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MRC, GIZ ink agreement to boost transboundary water cooperation

The Mekong River Commission (MRC) and the German development agency GIZ have signed an agreement to implement the second phase of the Transboundary Water Cooperation Programme in the Lower Mekong Basin.
 The new agreement, signed on January 17, follows funding commitments made in November by the German Federal Ministry for Economic Cooperation and Development, which granted the Mekong River Commission an additional 4.45 million euros over the next three years.


 The programme will enhance the Commission’s ability to monitor and address challenges in the Lower Mekong Basin, including threats posed by climate change, especially flooding and drought.
 Speaking at the signing ceremony, Chief Executive Officer of the MRC Secretariat, Dr Anoulak Kittikhoun, said the agreement would put into effect activities that would boost the capacity of the Mekong River Commission and the national Mekong committees.
 “Germany’s support will pave the way for us to further advance our ability to monitor the state of the Mekong River, effectively collect data and conduct analysis for better informed decisions, and proactively protect the future of the many lives that depend on the Basin,” he said.
 According to a recent MRC report, the Lower Mekong Basin has witnessed record low flows for the third consecutive year, with river levels dropping to their lowest points in more than 60 years, due to highly reduced rainfall and worsening climate conditions.
The report also noted that while reverse flows into the Tonle Sap in 2019 were close to average, those in 2020 and 2021 were the lowest on record.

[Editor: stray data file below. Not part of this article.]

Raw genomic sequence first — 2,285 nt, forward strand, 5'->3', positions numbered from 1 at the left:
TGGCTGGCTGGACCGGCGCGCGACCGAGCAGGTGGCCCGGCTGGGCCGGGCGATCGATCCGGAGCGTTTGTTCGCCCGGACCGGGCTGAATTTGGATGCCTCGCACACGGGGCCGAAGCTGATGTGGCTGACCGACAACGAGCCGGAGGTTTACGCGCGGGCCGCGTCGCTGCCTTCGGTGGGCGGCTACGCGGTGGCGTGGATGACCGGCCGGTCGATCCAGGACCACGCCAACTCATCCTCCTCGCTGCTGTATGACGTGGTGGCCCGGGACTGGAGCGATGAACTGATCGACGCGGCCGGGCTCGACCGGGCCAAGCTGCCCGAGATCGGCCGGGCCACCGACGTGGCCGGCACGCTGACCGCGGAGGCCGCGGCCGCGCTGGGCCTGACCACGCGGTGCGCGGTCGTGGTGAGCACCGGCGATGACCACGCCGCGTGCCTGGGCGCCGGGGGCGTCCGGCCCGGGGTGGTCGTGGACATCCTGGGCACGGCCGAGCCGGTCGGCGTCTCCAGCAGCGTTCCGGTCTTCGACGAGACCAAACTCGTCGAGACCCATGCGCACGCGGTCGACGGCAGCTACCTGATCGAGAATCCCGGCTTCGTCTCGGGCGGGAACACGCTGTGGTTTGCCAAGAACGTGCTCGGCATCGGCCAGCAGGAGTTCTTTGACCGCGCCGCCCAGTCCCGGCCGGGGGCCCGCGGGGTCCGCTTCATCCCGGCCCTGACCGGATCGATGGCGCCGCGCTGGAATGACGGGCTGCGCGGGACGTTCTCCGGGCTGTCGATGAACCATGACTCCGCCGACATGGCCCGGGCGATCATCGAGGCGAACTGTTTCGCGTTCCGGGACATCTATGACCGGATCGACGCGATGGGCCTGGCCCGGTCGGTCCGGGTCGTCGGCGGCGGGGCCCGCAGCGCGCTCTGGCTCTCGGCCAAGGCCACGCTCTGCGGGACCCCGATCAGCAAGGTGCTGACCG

Head of Development Cooperation at the German Embassy to Laos, Dr Christina Seeberg-Elverfeldt, said the second phase would strengthen joint planning and Basin management with a view to boosting climate resilience in the shared sub-basin between Cambodia and Thailand and other countries.
 “The project aims to further build the capacity of MRC staff and relevant regional line agencies working on the MRC Core River Monitoring Network for informed decisions over the development and management of water resources, enabling the MRC to manage flood and drought risks in the Lower Mekong Basin more effectively,” she said.
 The first phase of the Transboundary Water Cooperation agreement was instrumental in deepening cooperation between and among the MRC member countries of Cambodia, Laos, Thailand and Vietnam.
 In addition to the joint monitoring of mainstream dams at the regional level, the project supported bilateral cooperation, while the Regional Steering Committees of Cambodia and Thailand approved a five-year Master Plan on Transboundary Flood and Drought Management in the Tonle Sap sub-basin and a respective Basin Atlas.
 Germany is a long-standing contributor to the Mekong River Commission dating back to the establishment of the Commission in 1995 and has provided more than 67 million euros in technical and financial support.

By Times Reporters
 (Latest Update January 21, 2022)

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